Great poets and seers do not write for classrooms or scholars; they write for other people, other souls. I call to witness Leo Tolstoy, who dropped out of school; Virginia Woolf, who was not allowed to go to school; and Charles Dickens, who was expelled from school.
Although Henry David Thoreau (1817–62) did indeed graduate from Harvard, he thought so little of it that he refused to pay the six dollars required to receive his diploma.
Like Tolstoy and Woolf, he wrote his most intimate thoughts—some of them never intended to be known to the world—in his journals and diaries. His “Walden” diary (1845–47), conceived with publication in mind, is slightly more self-conscious than the rest of the two-million-word document begun in 1837, when the author was just 20.
The complete opus reveals the soul of the man, and a beautiful soul it was. There were hints of its beauty in his outward appearance. A Harvard schoolmate of Thoreau’s, later to be known as the Reverend John Weiss, remembers his “grey-blue eyes [that] seemed to rove down the path just in advance of his feet.” He also remarked, “We remember him as looking very much like some Egyptian sculpture of faces, large-featured, but brooding, immobile …” “The Life of Henry David Thoreau.”
Behind those grey-blue eyes were thoughts like, “What if we feel yearnings which no breast answers? I walk alone.” Of course, he was far from alone as he was close to God and nature, his two lifelong companions that never failed to support and fill him with wonder. He preferred their company to the company of mortals who interrupted his communion with them.
Although Thoreau might have loved mankind collectively, his encounters with individuals were seldom felicitous. He was left bored, disappointed, and disillusioned with them. Their very presence disallowed his own higher world with its higher thoughts and sensibilities:
“There sits one by the shore who wishes to go with me, but I cannot think of it. He thinks I could merely take him into my boat and then not mind him. He does not realize that I should by the same act take him into my mind where there is no room for him. … I know very well that I should never reach that expansion of the river with him aboard with his terrene qualities.”
The institutions of mankind, its governments, courts, and churches evoked his displeasure as well. When, in 1856, the threat of war loomed between the United States and Great Britain, he wrote: “Both nations are ready to take a desperate step, to forget the interests of civilization and Christianity and fly at each other’s throats. When I see an individual thus beside himself, ready to shoot or be shot, I think he is a candidate for bedlam.”
He felt that God was too often absent from churches. “For the majority of mankind, religion is a habit, or, more precisely, tradition is their religion.” The stark contrast between God’s law and man’s law—the law of his time, for example—that a man could be bought and sold, caused him great anguish:
“Massachusetts … deliberately and forcibly restored an innocent man, Anthony Burns, to slavery. … The sight of that political organization called Massachusetts is to me morally covered with scoriae and volcanic cinders such as Milton imagined. If there is any hell more unprincipled than our rulers and our people, I feel curious to visit it.”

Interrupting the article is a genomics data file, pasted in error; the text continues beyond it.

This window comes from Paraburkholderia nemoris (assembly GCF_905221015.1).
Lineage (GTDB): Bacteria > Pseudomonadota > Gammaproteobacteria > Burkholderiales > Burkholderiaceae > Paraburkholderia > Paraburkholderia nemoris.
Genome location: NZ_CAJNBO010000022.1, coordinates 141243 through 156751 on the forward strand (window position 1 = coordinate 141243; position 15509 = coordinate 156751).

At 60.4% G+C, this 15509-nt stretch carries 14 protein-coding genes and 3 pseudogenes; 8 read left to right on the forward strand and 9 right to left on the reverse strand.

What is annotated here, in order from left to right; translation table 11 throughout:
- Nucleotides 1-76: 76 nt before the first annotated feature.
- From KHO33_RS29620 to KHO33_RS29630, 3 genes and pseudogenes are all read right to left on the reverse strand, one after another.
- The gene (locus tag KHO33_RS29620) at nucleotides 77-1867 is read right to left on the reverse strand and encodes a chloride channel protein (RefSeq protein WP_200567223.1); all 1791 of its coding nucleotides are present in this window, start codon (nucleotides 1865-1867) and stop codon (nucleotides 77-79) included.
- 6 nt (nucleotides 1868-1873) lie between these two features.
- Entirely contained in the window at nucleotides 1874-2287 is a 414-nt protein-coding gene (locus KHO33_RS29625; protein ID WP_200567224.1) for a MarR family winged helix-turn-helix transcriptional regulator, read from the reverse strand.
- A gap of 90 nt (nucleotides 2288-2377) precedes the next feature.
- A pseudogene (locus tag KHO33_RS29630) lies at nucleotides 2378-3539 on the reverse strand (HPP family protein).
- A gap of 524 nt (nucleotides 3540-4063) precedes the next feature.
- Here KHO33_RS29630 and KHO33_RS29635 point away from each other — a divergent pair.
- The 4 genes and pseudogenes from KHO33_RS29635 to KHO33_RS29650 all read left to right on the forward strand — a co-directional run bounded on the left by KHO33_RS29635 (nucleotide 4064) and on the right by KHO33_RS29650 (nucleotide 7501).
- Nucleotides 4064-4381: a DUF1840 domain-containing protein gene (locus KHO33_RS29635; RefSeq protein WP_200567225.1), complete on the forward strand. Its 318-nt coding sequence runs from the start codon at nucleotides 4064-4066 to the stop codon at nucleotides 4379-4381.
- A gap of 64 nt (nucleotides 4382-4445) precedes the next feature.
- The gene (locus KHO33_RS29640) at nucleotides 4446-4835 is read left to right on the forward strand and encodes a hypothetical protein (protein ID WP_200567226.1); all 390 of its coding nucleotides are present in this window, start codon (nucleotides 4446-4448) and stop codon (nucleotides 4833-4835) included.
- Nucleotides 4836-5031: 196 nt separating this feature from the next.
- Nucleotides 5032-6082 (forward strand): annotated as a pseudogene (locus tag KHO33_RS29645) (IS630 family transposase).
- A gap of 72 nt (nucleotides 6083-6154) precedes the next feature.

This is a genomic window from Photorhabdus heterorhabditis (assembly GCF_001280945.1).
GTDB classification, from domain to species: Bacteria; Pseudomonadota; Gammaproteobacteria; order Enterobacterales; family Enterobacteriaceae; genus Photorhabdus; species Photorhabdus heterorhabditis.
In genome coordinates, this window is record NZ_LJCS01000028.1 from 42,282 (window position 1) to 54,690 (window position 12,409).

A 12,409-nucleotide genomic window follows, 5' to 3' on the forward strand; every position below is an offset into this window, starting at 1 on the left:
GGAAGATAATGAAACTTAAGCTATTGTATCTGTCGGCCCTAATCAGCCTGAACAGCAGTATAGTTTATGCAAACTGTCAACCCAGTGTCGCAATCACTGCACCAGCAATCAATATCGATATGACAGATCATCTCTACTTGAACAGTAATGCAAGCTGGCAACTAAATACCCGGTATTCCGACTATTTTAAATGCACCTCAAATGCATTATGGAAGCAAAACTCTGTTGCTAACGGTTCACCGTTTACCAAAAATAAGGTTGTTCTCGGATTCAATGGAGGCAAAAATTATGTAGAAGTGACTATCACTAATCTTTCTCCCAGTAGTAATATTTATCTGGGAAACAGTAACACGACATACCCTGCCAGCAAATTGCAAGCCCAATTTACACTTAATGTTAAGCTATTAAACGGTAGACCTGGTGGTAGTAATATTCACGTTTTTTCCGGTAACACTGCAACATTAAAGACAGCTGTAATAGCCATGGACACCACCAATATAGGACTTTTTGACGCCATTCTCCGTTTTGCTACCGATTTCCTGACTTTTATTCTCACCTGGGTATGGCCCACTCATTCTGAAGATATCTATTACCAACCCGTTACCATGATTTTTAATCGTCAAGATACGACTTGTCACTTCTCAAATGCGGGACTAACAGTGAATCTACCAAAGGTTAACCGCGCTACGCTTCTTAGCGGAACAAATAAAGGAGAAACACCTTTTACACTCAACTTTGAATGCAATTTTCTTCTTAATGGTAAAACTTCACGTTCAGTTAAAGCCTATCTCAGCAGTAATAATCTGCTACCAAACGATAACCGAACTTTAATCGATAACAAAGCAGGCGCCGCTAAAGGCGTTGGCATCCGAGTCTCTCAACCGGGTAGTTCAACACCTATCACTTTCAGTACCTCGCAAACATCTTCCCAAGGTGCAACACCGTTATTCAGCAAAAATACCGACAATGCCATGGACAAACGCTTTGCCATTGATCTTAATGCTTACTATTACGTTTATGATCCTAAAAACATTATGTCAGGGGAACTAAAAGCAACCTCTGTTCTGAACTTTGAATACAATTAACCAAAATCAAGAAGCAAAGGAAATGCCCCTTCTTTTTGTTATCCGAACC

Thoreau himself chose the laws of God rather than man’s, hid runaway slaves in his own home, provided money and clothes for them, and arranged paths of escape. “Just put a fugitive slave, who has taken the name of Henry Williams, into the cars for Canada,” he wrote.
God and Nature
God’s law and the laws of nature were to him kindred, inseparably linked, just, and perfect. “I love nature partly because she is not man, but a retreat from him,” he wrote. “In her midst, I can be glad with an entire gladness. If this world were all man, … I should lose all hope. He is constraint, she is freedom to me. He makes me wish for another world. She makes me content with this.”
God revealed in the beauty of nature was the foundation of his faith. The beauty, the logic and symmetry of a snowflake, for example, was as powerful as any vision of any saint or seer: “A divinity must have stirred within them before the crystals did thus shoot and set. … The same law that shapes the earth-star shapes the snow-stars.”
The beauty of nature’s songs enchanted him. “When I hear a bird singing, I cannot think of any words that will imitate it.” And the meaning of their song? “The music of all creatures has to do with their loves, even the toads and frogs. Is it not the same with man?”
Although Thoreau knew much of science, he harbored a healthy skepticism toward scientists and their institutions. He rejected an invitation from the Association for the Advancement of Science to share his ideas. “They do not believe in a science which deals with the higher law,” he wrote. “How absurd, that though I probably stand as near to nature as any of them, … a true account of my relation to nature would excite their ridicule only! If it had been the secretary of an association of which Plato or Aristotle was the president, I should not have hesitated to describe my studies at once and particularly.”
He believed that “All the phenomena of nature need to be seen from the point of view of wonder and awe.” He also remarked, “Men are probably nearer to the essential truth in their superstitions than in their science.”
“The essential truth” is perhaps Thoreau’s favorite name for God. “Higher light” is another name he used. “It is by obeying the suggestions of a higher light within you that you escape from yourself and travel totally new paths.”
Thoreau’s path was not a long one, just 43 years. When someone asked him, just before his death, whether he had made his peace with God, he replied, “I didn’t know we had ever quarreled.”